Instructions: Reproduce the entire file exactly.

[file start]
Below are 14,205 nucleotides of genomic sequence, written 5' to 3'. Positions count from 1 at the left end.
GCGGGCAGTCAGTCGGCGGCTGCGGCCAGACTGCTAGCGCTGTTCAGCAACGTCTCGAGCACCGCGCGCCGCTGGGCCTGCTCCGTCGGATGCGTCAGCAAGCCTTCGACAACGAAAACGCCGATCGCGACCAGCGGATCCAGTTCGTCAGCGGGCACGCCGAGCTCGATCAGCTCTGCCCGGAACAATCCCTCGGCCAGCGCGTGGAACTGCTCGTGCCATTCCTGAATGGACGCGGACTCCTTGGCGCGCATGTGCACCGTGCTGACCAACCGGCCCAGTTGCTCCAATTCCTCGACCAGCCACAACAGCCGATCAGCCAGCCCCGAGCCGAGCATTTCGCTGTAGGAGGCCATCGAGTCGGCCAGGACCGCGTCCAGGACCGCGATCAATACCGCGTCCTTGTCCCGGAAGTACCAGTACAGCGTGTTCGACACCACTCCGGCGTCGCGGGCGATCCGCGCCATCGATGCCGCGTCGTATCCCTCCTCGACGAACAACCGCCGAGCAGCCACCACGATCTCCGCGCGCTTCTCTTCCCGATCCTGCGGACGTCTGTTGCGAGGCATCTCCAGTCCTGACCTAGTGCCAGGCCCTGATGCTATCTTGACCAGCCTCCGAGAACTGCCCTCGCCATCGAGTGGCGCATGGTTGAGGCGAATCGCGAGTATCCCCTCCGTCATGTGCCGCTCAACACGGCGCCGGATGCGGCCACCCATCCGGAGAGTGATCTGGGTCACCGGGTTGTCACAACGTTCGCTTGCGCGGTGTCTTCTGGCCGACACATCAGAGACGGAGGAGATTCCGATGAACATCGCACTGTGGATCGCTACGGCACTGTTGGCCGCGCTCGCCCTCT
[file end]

Below are 14,205 nucleotides of genomic sequence, written 5' to 3'. Positions count from 1 at the left end.
GCGGGCAGTCAGTCGGCGGCTGCGGCCAGACTGCTAGCGCTGTTCAGCAACGTCTCGAGCACCGCGCGCCGCTGGGCCTGCTCCGTCGGATGCGTCAGCAAGCCTTCGACAACGAAAACGCCGATCGCGACCAGCGGATCCAGTTCGTCAGCGGGCACGCCGAGCTCGATCAGCTCTGCCCGGAACAATCCCTCGGCCAGCGCGTGGAACTGCTCGTGCCATTCCTGAATGGACGCGGACTCCTTGGCGCGCATGTGCACCGTGCTGACCAACCGGCCCAGTTGCTCCAATTCCTCGACCAGCCACAACAGCCGATCAGCCAGCCCCGAGCCGAGCATTTCGCTGTAGGAGGCCATCGAGTCGGCCAGGACCGCGTCCAGGACCGCGATCAATACCGCGTCCTTGTCCCGGAAGTACCAGTACAGCGTGTTCGACACCACTCCGGCGTCGCGGGCGATCCGCGCCATCGATGCCGCGTCGTATCCCTCCTCGACGAACAACCGCCGAGCAGCCACCACGATCTCCGCGCGCTTCTCTTCCCGATCCTGCGGACGTCTGTTGCGAGGCATCTCCAGTCCTGACCTAGTGCCAGGCCCTGATGCTATCTTGACCAGCCTCCGAGAACTGCCCTCGCCATCGAGTGGCGCATGGTTGAGGCGAATCGCGAGTATCCCCTCCGTCATGTGCCGCTCAACACGGCGCCGGATGCGGCCACCCATCCGGAGAGTGATCTGGGTCACCGGGTTGTCACAACGTTCGCTTGCGCGGTGTCTTCTGGCCGACACATCAGAGACGGAGGAGATTCCGATGAACATCGCACTGTGGATCGCTACGGCACTGTTGGCCGCGCTCGCCCTCT